In the three months to September 2018, average weekly earnings increased by 3.2% excluding bonuses, and by 3% including bonuses.
In real terms (adjusted for inflation), wages increased by 0.9% excluding bonuses and by 0.8% including bonuses, compared to a year earlier.
The figures from the Office for National Statistics (ONS) show average pay stood at £524 per week, up from £510 per week a year earlier. Taking into consideration inflation, the figures stood at £493 and £490 respectively.
Depending on the outcome of Brexit, experts suggested the data could signal an increase to the Bank of England base rate next year.
Sarah Coles, personal finance analyst at Hargreaves Lansdown said: “The question is whether this will feed through into inflation, and if it does, whether it will force the Bank of England to raise rates faster than had been anticipated.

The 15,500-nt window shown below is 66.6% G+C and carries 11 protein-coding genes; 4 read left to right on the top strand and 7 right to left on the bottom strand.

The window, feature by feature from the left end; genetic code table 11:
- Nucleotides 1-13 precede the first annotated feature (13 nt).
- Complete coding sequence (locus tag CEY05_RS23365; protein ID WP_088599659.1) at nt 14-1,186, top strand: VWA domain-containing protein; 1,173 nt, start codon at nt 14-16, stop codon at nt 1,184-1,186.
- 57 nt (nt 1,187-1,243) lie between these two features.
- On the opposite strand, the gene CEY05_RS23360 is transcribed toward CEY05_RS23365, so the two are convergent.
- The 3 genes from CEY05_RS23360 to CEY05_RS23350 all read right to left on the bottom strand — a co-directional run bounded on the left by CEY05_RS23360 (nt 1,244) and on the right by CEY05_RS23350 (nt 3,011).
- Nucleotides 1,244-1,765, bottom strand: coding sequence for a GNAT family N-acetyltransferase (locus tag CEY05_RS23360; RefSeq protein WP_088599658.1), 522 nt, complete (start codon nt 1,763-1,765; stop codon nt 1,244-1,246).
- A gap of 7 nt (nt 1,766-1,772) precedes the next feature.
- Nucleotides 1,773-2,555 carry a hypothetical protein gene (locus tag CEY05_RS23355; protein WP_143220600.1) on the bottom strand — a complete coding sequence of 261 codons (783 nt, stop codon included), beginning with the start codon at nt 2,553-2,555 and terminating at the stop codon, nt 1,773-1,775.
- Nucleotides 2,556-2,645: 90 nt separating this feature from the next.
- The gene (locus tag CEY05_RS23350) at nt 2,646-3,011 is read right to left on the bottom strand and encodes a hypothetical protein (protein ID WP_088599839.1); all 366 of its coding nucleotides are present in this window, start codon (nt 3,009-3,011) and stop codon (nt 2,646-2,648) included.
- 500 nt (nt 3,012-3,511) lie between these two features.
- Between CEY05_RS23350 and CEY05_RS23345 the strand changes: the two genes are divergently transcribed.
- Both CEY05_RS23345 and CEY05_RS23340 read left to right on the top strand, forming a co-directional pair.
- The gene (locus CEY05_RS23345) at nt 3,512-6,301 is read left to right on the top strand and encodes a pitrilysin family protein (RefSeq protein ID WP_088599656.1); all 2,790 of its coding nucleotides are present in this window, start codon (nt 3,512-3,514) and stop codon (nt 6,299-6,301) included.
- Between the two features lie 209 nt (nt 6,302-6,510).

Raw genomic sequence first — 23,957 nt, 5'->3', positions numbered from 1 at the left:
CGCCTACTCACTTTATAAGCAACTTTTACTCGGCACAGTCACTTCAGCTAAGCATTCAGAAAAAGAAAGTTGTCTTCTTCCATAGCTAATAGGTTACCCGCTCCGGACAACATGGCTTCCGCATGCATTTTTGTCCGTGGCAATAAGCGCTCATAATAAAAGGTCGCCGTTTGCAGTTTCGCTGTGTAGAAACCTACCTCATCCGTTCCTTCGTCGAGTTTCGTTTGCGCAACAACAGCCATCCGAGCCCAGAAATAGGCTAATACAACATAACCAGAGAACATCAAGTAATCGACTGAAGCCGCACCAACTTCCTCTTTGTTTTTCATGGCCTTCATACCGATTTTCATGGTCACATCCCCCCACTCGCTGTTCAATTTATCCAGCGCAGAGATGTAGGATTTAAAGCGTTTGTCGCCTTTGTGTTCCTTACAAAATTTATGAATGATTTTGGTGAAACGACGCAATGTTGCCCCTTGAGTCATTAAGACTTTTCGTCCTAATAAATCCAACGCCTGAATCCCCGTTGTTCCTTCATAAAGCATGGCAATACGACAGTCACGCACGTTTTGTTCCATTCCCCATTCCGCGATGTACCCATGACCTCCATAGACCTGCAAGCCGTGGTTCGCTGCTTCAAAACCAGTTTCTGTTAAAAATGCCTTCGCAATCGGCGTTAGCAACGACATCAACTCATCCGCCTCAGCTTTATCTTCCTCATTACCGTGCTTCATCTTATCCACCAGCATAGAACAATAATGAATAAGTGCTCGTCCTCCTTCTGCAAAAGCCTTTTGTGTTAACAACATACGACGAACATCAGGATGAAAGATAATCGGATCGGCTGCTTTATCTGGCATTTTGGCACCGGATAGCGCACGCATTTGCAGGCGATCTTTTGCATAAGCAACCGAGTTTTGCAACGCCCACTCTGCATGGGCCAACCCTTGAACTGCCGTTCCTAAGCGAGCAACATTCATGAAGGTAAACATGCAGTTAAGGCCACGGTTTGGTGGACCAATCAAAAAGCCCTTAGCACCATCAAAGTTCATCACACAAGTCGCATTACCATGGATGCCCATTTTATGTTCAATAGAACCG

“We’re unlikely to see major rate hikes while so much uncertainty remains over Brexit. However, the two or three rises pencilled in for the next couple of years are now increasingly likely to come to fruition.”
Ed Monk, associate director for personal investing at Fidelity International, added: “This is exactly the pre-Christmas boost the UK needed.
“It has long been suggested that wage growth has been the missing piece of the puzzle in Britain’s long, slow recovery from the financial crisis.
“It should be the key to unlocking a return to monetary normality.”
Turning to employment figures, there were 32.41 million people in work, which is 350,000 more than the previous year.
But comparing July to September 2018 with the previous three months, the employment rate remained at 75.5%.
There were 1.38 million unemployed people which was 21,000 more than for the previous three months but 43,000 less than for a year earlier. The unemployment rate came in at 4.1%, slightly higher than the previous figures recorded.